CSF Neurofilament Light Chain Concentrations Predict Outcome in Bacterial Meningitis

Background and Objectives

Neurofilament light chain (NfL) is a biomarker for neuroaxonal damage and has been found to be elevated proportionally to the degree of neuronal damage in neurologic diseases. The objective of this study was to determine the prognostic accuracy of NfL concentrations on unfavorable outcome in adults with community-acquired bacterial meningitis.

Methods

We measured NfL concentration CSF samples from a prospective cohort study of adults with community-acquired bacterial meningitis in The Netherlands and determined associations between NfL CSF concentrations, clinical characteristics, and outcome in multivariate analyses. We identified independent predictors of an unfavorable outcome (Glasgow Outcome Scale scores 1–4) by logistic regression.

Results

CSF NfL concentrations were evaluated in 429 episodes of 425 patients with community-acquired bacterial meningitis. The median age of 429 episodes was 62 years (interquartile range, 50–69 years). Of note, 290 of 422 (68%) episodes presented with an altered mental status (Glasgow Coma Scale score < 14). Most common causative pathogens were Streptococcus pneumoniae (73%), Neisseria meningitidis (7%), and Listeria monocytogenes (5%). The overall case fatality rate was 62 of 429 (15%), and unfavorable outcome occurred in 57 (37%) of 429 episodes. In multivariate analysis, predictors of unfavorable outcome were older age (OR 1.03, 95% CI 1.01–1.05), cranial nerve palsy (OR 4, 95% CI 1.6–10.3), high serum C-reactive protein concentration (OR 1.3, 95% CI 1.01–1.05), and high CSF NfL concentration (OR 1.5, 95% CI 1.07–2.00). CSF NfL concentrations were higher in patients presenting with focal cerebral deficits (717 pg/mL [416–1,401] vs 412 pg/mL [278–731]; p < 0.001). The area under the curve (AUC) for predicting unfavorable outcome in bacterial meningitis of CSF NfL concentration was 0.69 (95% CI, 0.64–0.74).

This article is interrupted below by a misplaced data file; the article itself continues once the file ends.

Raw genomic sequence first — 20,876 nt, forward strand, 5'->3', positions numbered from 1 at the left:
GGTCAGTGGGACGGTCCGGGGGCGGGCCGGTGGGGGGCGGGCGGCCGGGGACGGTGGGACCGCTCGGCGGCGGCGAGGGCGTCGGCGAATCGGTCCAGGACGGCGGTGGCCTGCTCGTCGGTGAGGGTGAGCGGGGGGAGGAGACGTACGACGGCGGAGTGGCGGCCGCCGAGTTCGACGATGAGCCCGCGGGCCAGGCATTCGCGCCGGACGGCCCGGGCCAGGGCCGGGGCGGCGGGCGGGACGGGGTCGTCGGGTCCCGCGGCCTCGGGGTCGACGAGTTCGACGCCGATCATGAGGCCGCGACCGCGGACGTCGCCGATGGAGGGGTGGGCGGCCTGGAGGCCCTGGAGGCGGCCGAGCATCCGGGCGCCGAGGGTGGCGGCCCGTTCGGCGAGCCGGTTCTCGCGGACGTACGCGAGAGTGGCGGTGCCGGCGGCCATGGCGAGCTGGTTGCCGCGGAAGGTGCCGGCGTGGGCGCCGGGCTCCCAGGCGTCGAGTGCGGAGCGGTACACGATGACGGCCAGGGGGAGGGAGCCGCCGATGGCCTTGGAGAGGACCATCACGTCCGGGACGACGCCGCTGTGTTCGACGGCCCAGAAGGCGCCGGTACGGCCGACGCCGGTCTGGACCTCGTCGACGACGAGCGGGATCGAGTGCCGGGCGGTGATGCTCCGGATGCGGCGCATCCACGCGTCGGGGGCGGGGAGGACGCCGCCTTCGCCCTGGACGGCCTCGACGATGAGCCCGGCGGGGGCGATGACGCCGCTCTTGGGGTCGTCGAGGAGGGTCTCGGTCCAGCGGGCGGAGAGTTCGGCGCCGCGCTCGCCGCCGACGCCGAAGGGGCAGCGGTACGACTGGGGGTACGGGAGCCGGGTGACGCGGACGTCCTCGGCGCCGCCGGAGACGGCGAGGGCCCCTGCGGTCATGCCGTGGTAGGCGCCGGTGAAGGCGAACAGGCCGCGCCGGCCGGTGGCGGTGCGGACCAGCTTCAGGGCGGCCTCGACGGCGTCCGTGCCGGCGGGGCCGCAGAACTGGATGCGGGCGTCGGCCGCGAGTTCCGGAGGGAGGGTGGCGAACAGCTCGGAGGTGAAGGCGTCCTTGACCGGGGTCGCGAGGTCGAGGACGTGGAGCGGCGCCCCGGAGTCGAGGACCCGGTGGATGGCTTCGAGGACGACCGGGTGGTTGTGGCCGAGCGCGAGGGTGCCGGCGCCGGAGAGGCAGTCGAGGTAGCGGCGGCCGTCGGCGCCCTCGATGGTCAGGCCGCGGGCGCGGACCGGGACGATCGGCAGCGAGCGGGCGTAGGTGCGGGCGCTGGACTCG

Discussion

CSF NfL concentration is independently associated with unfavorable outcome in adults with community-acquired bacterial meningitis, suggesting that CSF NfL concentration may be a useful biomarker for prognostic assessment in bacterial meningitis.

Classification of Evidence

Can the level of NfL in CSF (the index test) predict unfavorable outcome in patients with bacterial meningitis, in a cohort of bacterial meningitis patients with a favorable and unfavorable outcome? This study provides Class II evidence that NfL level in CSF is a moderate predictor, with the AUC for predicting unfavorable outcome in bacterial meningitis being 0.69 (95% CI, 0.64–0.74).

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